State College, PA—Researchers at Penn State found that a natural antioxidant in grain bran preserves food nearly as long as synthetic antioxidants currently used by the food industry, according to Science Daily.
The article says that the Penn State researchers studied compounds called alkylresorcinols (ARs), which are produced naturally by plants such as wheat, rye, and barley, to prevent mold, bacteria, and other organisms from growing on the grain kernels. The ARs acted as antioxidants in an emulsion, preventing omega-3 oils from spoiling as rapidly as they did without added antioxidants.
While they didn’t preserve the emulsion as well as synthetics, the researchers noted that their AR extracts were not completely pure, which could have reduced the effectiveness, and that they used a blend of different types of ARs.
Future research, the researchers suggested, should focus on whether or not an individual AR type is better than conventionally used antioxidants.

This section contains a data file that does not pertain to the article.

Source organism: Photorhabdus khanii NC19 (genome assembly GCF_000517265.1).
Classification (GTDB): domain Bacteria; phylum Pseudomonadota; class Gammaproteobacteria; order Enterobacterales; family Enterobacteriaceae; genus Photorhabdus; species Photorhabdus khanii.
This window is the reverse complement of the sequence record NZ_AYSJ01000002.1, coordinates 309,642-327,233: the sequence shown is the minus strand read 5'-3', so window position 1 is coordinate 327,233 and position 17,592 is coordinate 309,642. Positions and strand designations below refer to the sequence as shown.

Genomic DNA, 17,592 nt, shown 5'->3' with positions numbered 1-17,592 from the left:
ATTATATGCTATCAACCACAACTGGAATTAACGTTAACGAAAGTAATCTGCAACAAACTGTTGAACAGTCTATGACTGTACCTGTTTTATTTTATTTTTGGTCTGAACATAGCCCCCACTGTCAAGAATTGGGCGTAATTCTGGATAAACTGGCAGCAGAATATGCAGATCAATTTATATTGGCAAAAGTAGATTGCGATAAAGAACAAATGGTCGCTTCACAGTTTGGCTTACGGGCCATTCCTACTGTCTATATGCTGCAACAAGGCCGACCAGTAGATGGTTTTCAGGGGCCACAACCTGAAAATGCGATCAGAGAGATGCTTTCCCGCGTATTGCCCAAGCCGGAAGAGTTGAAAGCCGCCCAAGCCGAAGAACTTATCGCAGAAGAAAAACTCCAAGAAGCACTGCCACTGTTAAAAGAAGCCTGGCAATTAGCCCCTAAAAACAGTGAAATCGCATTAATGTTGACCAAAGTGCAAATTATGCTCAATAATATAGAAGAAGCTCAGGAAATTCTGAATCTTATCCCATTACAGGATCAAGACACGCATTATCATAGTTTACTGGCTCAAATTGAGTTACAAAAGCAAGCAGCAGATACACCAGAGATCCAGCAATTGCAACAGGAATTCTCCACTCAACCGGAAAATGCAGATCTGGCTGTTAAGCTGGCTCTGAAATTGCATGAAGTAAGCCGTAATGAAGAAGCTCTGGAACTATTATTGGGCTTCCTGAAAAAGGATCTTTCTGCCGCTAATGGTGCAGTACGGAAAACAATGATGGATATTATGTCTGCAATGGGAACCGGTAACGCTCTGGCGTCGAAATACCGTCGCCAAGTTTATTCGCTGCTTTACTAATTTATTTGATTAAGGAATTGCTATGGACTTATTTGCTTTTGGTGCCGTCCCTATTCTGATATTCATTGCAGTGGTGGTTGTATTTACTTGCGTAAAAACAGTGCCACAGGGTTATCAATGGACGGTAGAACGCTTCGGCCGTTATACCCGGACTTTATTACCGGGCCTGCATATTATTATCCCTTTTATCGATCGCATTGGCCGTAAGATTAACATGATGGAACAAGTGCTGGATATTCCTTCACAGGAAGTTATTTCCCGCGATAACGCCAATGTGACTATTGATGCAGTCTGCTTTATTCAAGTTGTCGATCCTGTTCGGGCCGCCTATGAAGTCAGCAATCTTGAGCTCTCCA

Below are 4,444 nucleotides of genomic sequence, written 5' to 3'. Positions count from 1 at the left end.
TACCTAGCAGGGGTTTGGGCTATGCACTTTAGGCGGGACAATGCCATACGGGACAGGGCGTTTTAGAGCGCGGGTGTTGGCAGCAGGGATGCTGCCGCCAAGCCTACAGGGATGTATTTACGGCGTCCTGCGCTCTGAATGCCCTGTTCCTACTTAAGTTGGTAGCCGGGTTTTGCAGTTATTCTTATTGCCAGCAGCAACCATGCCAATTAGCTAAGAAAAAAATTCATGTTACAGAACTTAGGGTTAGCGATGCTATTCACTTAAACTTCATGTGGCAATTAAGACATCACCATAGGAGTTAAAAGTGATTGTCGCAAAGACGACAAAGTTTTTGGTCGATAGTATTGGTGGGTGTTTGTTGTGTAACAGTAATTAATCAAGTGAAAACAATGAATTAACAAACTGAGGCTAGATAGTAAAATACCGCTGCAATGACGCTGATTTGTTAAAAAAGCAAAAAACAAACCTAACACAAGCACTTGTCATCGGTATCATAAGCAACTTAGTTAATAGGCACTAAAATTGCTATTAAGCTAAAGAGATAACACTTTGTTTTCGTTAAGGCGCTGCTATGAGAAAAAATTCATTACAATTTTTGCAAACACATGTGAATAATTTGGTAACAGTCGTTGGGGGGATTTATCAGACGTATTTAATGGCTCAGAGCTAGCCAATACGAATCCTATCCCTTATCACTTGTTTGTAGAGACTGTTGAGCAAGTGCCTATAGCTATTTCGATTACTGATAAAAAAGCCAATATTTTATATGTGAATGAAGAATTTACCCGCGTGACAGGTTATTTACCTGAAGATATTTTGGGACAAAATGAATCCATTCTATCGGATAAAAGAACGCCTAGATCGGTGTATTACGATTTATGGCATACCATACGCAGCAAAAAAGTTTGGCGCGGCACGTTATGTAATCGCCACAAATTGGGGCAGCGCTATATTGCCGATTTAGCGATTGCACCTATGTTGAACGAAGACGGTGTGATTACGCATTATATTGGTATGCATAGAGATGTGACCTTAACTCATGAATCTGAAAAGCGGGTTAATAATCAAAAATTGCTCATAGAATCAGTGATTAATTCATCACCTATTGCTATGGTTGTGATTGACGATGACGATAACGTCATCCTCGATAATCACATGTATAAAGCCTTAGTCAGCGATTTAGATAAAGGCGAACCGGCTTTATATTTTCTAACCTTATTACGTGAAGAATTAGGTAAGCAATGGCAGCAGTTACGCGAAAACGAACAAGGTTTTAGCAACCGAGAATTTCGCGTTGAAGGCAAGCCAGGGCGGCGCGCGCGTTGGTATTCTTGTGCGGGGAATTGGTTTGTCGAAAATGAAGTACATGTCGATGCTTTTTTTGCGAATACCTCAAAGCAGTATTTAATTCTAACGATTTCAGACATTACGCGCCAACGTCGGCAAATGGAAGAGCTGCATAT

Andrew S. Elder, doctoral candidate in food science, told Science Daily, “We’re trying to identify natural antioxidants that are consumer-friendly, safe, and effective. We hope that one day this work will lead to ARs being available on the market and provide more options for the food industry to use.”
This comes on the heels of a statement made by Kemin Industries in November 2018, as reported on by WholeFoods, stating that a study of their rosemary-green tea extract protected pork patties just as well as synthetic preservatives.